Sonnet 87: When I Was Forc'D From Stella
When I was forc'd from Stella, ever dear
Stella, food of my thoughts, heart of my heart;
Stella, whose eyes make all my tempests clear,
By iron laws of duty to depart:
Alas I found that she with me did smart;
I saw that tears did in her eyes appear;
I saw that sighs her sweetest lips did part,
And her sad words my saddest sense did hear.
For me, I wept to see pearls scatter'd so;
I sigh'd her sighs, and wailed for her woe,
Yet swam in joy, such love in her was seen.
Thus, while th'effect most bitter was to me,
And nothing than the couse more sweet could be,
I had been vex'd, if vex'd I had not been.
Sonnet 70: My Muse May Well Grudge
My Muse may well grudge at my heav'nly joy,
If still I force her in sad rimes to creep:
She oft hath drunk my tears, now hopes t'enjoy
Nectar of mirth, since I Jove's cup do keep.
Sonnets be not bound prentice to annoy:
Trebles sing high, as well as basses deep:
Grief but Love's winter livery is, the boy
Hath cheeks to smile, as well as eyes to weep.
Come then, my Muse, show thou height of delight
In well-rais'd notes, my pen the best it may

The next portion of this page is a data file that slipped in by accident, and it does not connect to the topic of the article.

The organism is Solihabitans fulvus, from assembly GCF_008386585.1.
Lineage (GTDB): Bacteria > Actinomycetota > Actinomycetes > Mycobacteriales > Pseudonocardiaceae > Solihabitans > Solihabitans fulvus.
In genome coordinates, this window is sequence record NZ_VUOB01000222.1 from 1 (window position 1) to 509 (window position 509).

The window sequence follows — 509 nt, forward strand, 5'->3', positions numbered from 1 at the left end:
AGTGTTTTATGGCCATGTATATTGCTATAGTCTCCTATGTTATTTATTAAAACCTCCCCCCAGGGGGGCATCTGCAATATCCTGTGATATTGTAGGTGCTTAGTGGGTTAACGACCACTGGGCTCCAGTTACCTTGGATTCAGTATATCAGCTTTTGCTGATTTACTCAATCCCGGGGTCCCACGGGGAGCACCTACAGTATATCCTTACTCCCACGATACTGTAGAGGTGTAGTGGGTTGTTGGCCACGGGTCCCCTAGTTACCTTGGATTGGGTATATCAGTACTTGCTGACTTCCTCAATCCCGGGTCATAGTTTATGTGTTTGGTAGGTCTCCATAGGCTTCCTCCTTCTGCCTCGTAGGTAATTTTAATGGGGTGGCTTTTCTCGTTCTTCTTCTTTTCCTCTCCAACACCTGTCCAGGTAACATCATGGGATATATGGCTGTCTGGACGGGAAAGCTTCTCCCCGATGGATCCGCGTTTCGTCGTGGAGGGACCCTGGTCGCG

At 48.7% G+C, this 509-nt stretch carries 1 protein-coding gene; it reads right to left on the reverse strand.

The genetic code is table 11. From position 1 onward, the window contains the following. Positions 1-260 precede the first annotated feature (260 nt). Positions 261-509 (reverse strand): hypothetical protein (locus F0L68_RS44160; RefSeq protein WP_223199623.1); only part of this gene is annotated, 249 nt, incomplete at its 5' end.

Shall paint out joy, though but in black and white.
Cease, eager Muse; peace, pen, for my sake stay;
I give you here my hand for truth of this:
Wise silence is best music unto bliss.
Sonnet 93: Oh Fate, Oh Fault
Oh fate, oh fault, oh curse, child of my bliss,
What sobs can give words grace my grief to show?
What ink is black enough to paint my woe?
Through me, wretch me, ev'n Stella vexed is.
Yet Truth (if caitiff's breath may call thee) this
Witness with me: that my foul stumbling so
From carelessness did in no manner grow,
But wit confus'd with too much care did miss.
And do I then myself this vain 'scuse give?
I have (live I and know this?) harmed thee;
Though worlds quite me, shall I myself forgive?
Only with pains my pains thus eased be,
That all thy hurts in my heart's wrack I read;
I cry thy sighs, my dear; thy tears I bleed.
Sonnet 100: Oh Tears, No Tears
Oh tears, no tears, but rain from Beauty's skies,
Making those lilies and those roses grow,
Which aye most fair, now more than most fair show,
While graceful Pity Beauty beautifies.
Oh honeyed sighs, which from that breast do rise,
Whose pants do make unspilling cream to flow,
Wing'd with whose breath, so pleasing zephyrs blow
As can refresh the hell where my soul fries.
Oh plaints conserv'd in such a sugar'd phrase
That Eloquence itself envies your praise
While sobb'd-out words a perfect music give.
Such tears, sighs, plaints, no sorrow is but joy:
Or if such heav'nly signs must prove annoy,
All mirth farewell, let me in sorrow live.